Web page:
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Illustration: Shoshana Gordon/Axios

Rising numbers of Latinos and Asian Americans in cities — as Black populations shift toward the suburbs — are forcing some states into redistricting decisions shaking up historically Black wards.

Why it matters: News coverage around 2022 redistricting fights has focused on Republican efforts to maximize white and conservative voters' power. But many cities are grappling with an entirely different kind of redistricting drama — one that's mostly confined to heavily Democratic communities of color.

Details: In Chicago, Latino and Black advocates have clashed over how the city's 50 districts should be redrawn. The city's Latino population jumped 5% during the past decade, while the number of Black residents fell 10 %.

The intrigue: The percentage of Black Americans remained roughly the same from 2010 to 2020, at around 12.5%, according to data from the 2020 census.

  • And for the first time in the nation's history, there was an overall decline in the non-Hispanic white population.

Yes, but: The Latino population in the U.S. grew by 23% during the past decade — and some metro areas saw a population boom three or more times that rate.

  • The number of Asian Americans in the U.S. skyrocketed by 35% — to 24 million — during the same period, making it the fastest-growing group.

Between the lines: Nearly half of the nation's largest 50 cities saw decreases in the percentage of Black Americans as the population moved to nearby suburbs, according to a Brookings Institution analysis of the census.

  • They're leaving historic Black districts and wards created after long civil rights protests and costly lawsuits; Latinos and Asian Americans are moving in.

What they're saying: "As Latino Caucus chairman, I have a responsibility to fight for our constituents. We deserve fair representation and that comes with fair maps," Chicago City Council Alderman Gilbert Villegas told Axios.

  • "We’re not going to be pushed around anymore, or have our constituents used as backfill in order to prop up other wards. We want our population growth to be reflected in opportunities to elect our own representatives."

The other side: Alderman Jason Ervin, who chairs the Black Caucus, told the Chicago Tribune those plans were gutting Black wards and would hurt the city.

  • “I’m disappointed that another protected class would basically go after another protected class in order to create something that only benefited them,” he told the newspaper.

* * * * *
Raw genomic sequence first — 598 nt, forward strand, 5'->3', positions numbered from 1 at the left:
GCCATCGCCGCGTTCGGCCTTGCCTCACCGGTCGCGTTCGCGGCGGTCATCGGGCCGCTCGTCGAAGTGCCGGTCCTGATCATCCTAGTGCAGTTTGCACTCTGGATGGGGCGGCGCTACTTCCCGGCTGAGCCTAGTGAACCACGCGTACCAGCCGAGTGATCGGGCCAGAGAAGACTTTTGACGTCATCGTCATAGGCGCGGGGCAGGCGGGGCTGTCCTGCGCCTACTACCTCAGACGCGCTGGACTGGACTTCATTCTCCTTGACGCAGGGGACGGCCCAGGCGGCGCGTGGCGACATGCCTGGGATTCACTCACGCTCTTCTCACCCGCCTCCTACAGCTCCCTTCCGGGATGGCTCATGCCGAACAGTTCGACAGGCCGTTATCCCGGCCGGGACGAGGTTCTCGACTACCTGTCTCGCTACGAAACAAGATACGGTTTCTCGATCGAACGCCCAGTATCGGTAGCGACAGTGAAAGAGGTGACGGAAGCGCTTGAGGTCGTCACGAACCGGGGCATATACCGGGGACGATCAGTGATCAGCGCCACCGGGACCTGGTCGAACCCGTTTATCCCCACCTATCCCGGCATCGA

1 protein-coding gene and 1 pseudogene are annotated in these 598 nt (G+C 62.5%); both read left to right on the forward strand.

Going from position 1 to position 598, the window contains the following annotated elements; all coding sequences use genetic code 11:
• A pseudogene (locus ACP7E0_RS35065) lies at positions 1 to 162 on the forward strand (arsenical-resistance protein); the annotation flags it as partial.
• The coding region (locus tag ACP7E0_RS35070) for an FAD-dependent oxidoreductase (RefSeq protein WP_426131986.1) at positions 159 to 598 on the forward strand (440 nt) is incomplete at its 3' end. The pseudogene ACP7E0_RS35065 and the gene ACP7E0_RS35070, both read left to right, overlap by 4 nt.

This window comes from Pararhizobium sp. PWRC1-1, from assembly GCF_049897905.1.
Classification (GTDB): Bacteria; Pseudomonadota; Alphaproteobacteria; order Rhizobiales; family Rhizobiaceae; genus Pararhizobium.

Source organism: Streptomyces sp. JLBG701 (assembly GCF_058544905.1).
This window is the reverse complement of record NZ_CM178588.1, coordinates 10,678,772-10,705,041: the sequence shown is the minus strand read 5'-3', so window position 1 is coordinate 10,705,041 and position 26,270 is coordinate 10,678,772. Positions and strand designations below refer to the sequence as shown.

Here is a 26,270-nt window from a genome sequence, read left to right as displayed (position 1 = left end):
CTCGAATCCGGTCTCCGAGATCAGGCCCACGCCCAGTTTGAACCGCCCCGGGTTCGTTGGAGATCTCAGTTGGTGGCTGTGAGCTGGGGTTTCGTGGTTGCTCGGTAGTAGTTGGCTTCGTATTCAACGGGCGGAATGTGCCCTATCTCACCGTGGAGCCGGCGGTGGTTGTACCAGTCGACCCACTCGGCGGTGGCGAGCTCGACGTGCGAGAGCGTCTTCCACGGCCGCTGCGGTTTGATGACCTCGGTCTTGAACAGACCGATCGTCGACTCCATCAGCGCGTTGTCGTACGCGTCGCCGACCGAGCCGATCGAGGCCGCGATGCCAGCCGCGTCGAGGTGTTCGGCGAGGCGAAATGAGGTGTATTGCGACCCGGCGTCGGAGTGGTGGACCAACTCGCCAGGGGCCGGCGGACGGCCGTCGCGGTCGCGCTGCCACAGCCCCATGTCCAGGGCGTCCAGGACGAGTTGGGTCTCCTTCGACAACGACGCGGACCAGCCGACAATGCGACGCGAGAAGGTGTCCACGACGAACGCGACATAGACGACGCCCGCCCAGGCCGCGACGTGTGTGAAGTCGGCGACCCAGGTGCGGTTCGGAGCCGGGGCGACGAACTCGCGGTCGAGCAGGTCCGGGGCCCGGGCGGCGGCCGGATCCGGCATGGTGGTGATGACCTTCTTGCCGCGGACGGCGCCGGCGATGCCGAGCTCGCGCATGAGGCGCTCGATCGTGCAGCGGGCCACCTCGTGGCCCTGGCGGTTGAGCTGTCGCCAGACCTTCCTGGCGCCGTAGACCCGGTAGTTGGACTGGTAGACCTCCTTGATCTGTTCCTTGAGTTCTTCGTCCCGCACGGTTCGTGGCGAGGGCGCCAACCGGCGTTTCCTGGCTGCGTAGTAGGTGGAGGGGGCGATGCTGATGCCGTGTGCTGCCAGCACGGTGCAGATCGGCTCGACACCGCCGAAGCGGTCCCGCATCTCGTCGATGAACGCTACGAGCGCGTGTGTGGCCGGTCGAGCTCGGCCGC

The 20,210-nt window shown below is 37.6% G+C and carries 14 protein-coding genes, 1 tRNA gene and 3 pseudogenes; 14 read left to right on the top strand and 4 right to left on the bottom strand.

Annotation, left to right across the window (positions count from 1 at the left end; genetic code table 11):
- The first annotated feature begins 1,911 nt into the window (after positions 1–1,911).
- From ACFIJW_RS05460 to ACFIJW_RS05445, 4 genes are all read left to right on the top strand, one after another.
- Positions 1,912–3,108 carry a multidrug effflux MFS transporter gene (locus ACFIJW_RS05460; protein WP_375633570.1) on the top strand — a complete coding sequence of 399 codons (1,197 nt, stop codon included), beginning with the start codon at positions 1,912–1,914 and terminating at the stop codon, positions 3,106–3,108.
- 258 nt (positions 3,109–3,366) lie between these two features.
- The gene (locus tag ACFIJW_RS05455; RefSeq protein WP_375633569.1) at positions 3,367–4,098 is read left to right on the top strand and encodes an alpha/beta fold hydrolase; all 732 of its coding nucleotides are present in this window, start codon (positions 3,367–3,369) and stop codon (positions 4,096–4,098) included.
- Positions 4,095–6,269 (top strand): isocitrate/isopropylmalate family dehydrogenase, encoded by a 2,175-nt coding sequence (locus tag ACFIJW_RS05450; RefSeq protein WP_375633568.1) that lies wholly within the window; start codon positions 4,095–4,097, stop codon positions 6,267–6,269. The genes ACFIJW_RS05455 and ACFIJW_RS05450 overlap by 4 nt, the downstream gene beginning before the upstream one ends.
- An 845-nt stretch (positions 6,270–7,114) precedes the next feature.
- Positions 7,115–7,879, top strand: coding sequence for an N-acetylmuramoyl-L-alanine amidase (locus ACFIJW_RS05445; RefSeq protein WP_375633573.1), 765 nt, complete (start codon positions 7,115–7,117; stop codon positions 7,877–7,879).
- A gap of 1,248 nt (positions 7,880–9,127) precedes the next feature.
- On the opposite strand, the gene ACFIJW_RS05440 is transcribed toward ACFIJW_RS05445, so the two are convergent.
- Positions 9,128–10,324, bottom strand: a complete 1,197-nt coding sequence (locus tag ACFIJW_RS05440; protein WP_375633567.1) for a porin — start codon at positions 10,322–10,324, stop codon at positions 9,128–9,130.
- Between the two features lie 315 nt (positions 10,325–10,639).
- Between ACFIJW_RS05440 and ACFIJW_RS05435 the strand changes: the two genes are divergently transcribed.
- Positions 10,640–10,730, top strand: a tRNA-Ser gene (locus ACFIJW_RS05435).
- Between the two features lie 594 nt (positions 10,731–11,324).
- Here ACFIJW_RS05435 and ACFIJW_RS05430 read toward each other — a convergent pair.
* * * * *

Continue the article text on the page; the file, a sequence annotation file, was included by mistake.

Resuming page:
Our thought bubble: Axios Chicago's Justin Kaufmann, who's watching the debate, said: "The Black Caucus doesn't want to give up any of their 16 seats, even though they lost population.

  • "The Latino Caucus wants at least two (maybe three) seats based on population increases. Ultimately, this may end up being decided by voter referendum."

Don't forget: Some groups are still working together. Emgage Texas, a group that advocates for Muslim American civic engagement, recently joined a lawsuit with Latino and Black advocates challenging new state-level Texas district lines.

  • Amatullah Contractor, the group's deputy director, told Axios that diverse Fort Bend County — near Houston — has an Asian plurality, and state lawmakers divided the county into three state House districts.
  • "There were also just a lot of concerns about whether they even knew who their representatives were because of the way the lines are drawn," Contractor said. "They're so intricate that ... sometimes the lines go through two houses."

Go deeper

Jan 13, 2022 - Health

Jumpstart launches fund for Black founders

Illustration: Shoshana Gordon/Axios

Nashville-based Jumpstart Health Investors launched Jumpstart Nova, the first U.S. venture fund to exclusively back Black-founded and led health care companies.

  • Major players including Eli Lilly, HCA Healthcare and the American Hospital Association injected $55 million.

Why it matters: A tiny fraction of existing health tech companies have Black leaders at the helm — a result of decades of systemic racism and the institutional barriers it has created.

Why the Fed might want to jolt the markets

Fed chair Jerome Powell at a hearing earlier this month. Photo: Brendan Smialowski-Pool/Getty Images

So far, financial markets are cooperating nicely with the Federal Reserve's efforts to restrain inflation. They're doing the Fed's work for it by creating tighter financial conditions, in a distinctly non-panicky way.

  • But as the central bank's policymakers meet this week, an underlying question they face is whether the adjustment is happening too slowly.
Kate Marino, author of Markets
2 hours ago - Economy & Business

Omicron outbreaks were bad for business in January

Data: New York Federal Reserve Bank; Chart: Axios Visuals

Emerging anecdotal evidence shows just how hard the recent rise in COVID-19 cases hit businesses in early January — but that hasn't hurt some business leaders’ longer-term views of their companies' prospects.

Why it matters: Increasingly, the economic recovery has come in fits and starts that move in tandem with new peaks in cases. Look no further than the thousands of canceled flights and shuttered Broadway theaters in the wake of the Omicron variant's spread over the last few months.

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